Kia Sportage review
Featuring plenty of space, the latest on-board technology and a comfortable ride, the Kia Sportage is a first-rate family SUV
The sharp, ultra-modern look of the Kia Sportage is a bold move from the Korean manufacturer, but one that should at least help its family SUV stand out from a slew of all-too familiar rivals. Elsewhere, the Sportage has been improved in all the right areas – there’s more passenger room, a bigger boot, a stunning new infotainment system and a choice of efficient hybrid engines, including plug-in technology for the first time.
The Sportage doesn’t provide that much entertainment out on the road, but then that’s missing the point; comfort and refinement are excellent, while Kia has added extra practical touches to make its best-selling SUV even easier to live with.
About the Kia Sportage
Kia has a successful history of producing capable family cars, built with practicality, efficiency and reliability firmly in mind. More recently the manufacturer has introduced a raft of electrified powertrains to further boost its appeal with customers looking to reduce day-to-day running costs, and the fifth-generation Sportage SUV is the latest model to benefit from mild, full and plug-in hybrid technology across its range.
The Sportage has evolved over the past thirty years or so, from a bland, agricultural SUV which sold in relatively low numbers, to a stylish family favourite that has become the Korean automaker’s best-seller in the UK. The third-generation model, launched in 2010, showed the way forward, with its handsome looks and useful practicality helping to steal buyers away from the all-conquering Nissan Qashqai.
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Fast forward to the present day and Kia hasn’t forgotten the importance of bold design – its all-electric EV6 crossover is a real head-turner, while the quirky-looking Soul EV has a distinctive look that means it won’t get lost in the crowd. It’s a style theme that the Sportage continues, with a striking front-end and modern, clean surfaces that actually make the bigger fifth-gen model feel quite compact.
With a huge number of capable rivals in the mid-size SUV market, the Sportage will have its work cut out. The Hyundai Tucson is based on the same N3 platform as the Sportage and was our 2022 mid-size SUV of the Year, while the Volkswagen Group offers up excellent competition in the form of the SEAT Ateca and Skoda Karoq.
If you’re after more driving fun, then maybe look towards the Ford Kuga or Mazda CX-5, with the former offering efficient full- and plug-in hybrid models. As mentioned above, the Nissan Qashqai has previously been a popular choice for family buyers, although has maybe lost a little of its shine with the arrival of more talented opposition. In this competitive class, it would also be hard to recommend either the Honda CR-V or the Vauxhall Grandland. Neither are particularly bad choices, it’s just that other rivals offer a more complete package.
Kia provides regular petrol and diesel powertrains in the Sportage line-up, with 48V mild-hybrid versions also included in the range. The 148bhp 1.6 T-GDi petrol unit is available with a six-speed manual gearbox, or a seven-speed DCT automatic transmission, while the 1.6 CRDi oil-burner is offered with a choice of outputs: a 113bhp version paired with the six-speed manual ‘box, or a 134bhp variant matched with the seven-speed automatic.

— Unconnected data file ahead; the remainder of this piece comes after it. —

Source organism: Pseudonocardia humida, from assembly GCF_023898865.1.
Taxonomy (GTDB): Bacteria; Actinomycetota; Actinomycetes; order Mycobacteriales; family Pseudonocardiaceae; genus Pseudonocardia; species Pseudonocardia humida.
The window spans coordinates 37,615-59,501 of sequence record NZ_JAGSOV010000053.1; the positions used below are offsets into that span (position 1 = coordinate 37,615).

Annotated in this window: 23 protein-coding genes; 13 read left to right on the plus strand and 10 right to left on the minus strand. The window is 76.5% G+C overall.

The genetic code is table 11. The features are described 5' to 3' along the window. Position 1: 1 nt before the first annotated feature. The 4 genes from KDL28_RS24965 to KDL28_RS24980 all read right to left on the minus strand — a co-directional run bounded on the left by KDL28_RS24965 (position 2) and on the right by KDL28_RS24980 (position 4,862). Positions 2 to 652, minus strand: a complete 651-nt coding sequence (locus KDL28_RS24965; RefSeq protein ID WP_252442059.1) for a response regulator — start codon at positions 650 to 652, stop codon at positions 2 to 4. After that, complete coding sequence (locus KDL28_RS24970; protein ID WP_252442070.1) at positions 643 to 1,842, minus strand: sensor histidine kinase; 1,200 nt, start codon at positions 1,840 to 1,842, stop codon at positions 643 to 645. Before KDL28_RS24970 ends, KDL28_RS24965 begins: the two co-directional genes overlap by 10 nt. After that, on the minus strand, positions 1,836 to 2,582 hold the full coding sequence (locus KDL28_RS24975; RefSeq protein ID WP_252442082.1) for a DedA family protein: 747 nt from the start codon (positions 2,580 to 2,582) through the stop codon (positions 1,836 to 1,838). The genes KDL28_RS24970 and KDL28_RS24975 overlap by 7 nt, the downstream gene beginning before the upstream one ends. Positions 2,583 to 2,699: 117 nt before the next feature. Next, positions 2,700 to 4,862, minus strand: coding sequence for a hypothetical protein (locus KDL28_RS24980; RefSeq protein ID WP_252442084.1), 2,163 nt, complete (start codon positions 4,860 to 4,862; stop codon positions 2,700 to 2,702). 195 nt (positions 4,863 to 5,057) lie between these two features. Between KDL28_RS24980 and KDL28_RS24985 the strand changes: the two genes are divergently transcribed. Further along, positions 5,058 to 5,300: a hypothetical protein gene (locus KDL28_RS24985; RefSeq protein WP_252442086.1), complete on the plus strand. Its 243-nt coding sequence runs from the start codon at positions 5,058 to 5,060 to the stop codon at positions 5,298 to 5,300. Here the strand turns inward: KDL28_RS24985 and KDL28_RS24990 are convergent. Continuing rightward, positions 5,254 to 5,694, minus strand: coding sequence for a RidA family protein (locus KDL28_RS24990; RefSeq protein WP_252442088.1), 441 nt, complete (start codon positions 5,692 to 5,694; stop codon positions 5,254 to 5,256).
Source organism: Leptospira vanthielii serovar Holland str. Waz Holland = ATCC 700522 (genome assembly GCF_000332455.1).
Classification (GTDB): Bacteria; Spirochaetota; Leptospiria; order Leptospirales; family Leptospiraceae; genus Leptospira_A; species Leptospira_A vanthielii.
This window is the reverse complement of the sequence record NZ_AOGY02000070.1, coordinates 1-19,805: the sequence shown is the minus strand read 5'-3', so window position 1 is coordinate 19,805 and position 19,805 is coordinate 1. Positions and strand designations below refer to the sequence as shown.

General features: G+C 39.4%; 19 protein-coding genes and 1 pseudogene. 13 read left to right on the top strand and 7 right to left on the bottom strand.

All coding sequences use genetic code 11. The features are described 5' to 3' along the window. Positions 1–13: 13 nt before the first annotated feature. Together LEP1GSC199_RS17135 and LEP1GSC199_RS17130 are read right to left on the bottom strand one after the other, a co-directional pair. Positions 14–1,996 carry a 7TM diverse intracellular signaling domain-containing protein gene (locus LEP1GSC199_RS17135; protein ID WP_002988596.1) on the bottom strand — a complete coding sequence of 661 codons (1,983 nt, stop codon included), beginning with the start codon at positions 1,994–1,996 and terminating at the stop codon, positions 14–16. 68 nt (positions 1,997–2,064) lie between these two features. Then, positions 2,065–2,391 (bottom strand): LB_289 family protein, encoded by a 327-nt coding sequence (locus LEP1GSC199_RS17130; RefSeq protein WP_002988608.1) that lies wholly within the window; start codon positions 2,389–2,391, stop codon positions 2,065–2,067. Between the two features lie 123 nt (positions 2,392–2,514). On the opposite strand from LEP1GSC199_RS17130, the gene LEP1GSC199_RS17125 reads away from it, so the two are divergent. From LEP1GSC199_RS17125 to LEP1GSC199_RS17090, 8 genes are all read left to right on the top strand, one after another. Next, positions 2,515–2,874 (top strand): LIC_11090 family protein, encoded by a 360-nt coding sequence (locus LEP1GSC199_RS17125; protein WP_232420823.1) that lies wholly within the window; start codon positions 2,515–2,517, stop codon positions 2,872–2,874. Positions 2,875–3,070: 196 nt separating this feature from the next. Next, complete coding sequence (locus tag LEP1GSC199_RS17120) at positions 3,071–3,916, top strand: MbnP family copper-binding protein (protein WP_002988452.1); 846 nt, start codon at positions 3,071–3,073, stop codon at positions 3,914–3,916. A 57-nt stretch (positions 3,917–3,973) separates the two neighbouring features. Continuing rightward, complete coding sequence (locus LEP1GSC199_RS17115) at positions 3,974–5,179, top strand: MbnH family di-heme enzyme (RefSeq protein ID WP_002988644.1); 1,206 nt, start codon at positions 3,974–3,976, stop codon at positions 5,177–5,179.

The Sportage hybrid and plug-in hybrid models provide more power, with 226bhp and 261bhp, respectively. Both use a six-speed automatic transmission, with the PHEV versions benefiting from all-wheel drive as standard and a pure-electric driving range of 43 miles.
Buyers may find it more difficult to source a diesel model currently, as the manufacturer has temporarily taken the CRDi versions off the price list in order to maintain supply of the more popular petrol, hybrid and PHEV powertrains.
Trim levels move from the entry-level '2' specification (148bhp petrol and 113bhp diesel variants only), through '3', '4', GT-Line and GT-Line S. The mid-spec 3 trim is arguably the sweet spot in the range; well-equipped with dual 12.3-inch displays, partial (man-made) leather upholstery, heated seats and smart cruise control.
Kia offers the Sportage from around £28,000, although prices climb quickly with the top-spec plug-in hybrid car costing more than £45,000. Overall, though, the Sportage is still good value compared with close rivals such as the Ford Kuga and Skoda Karoq – both of which have higher starting prices.
For an alternative review of the Kia Sportage, visit our sister site carbuyer.co.uk...
In this review
- 1Verdict - currently readingFeaturing plenty of space, the latest on-board technology and a comfortable ride, the Kia Sportage is a first-rate family SUV
- 2Engines, performance and driveThe Sportage is well set-up for town driving, while hybrid models provide decent pace
- 3MPG, CO2 and running costsBuyers will be tempted by the low running costs of the Sportage hybrid models, although they are more expensive to buy than standard petrol cars
- 4Interior, design and technologyThe sharp, modern-looking exterior of the Sportage may not appeal to everyone, but the new onboard technology is a standout feature
- 5Practicality, comfort and boot spaceFamily buyers looking for a practical, spacious SUV must consider the Kia Sportage
- 6Reliability and safetyThe Kia Sportage boasts superb levels of standard safety kit, a generous seven-year warranty and there’s reassuring customer feedback from our Driver Power survey, too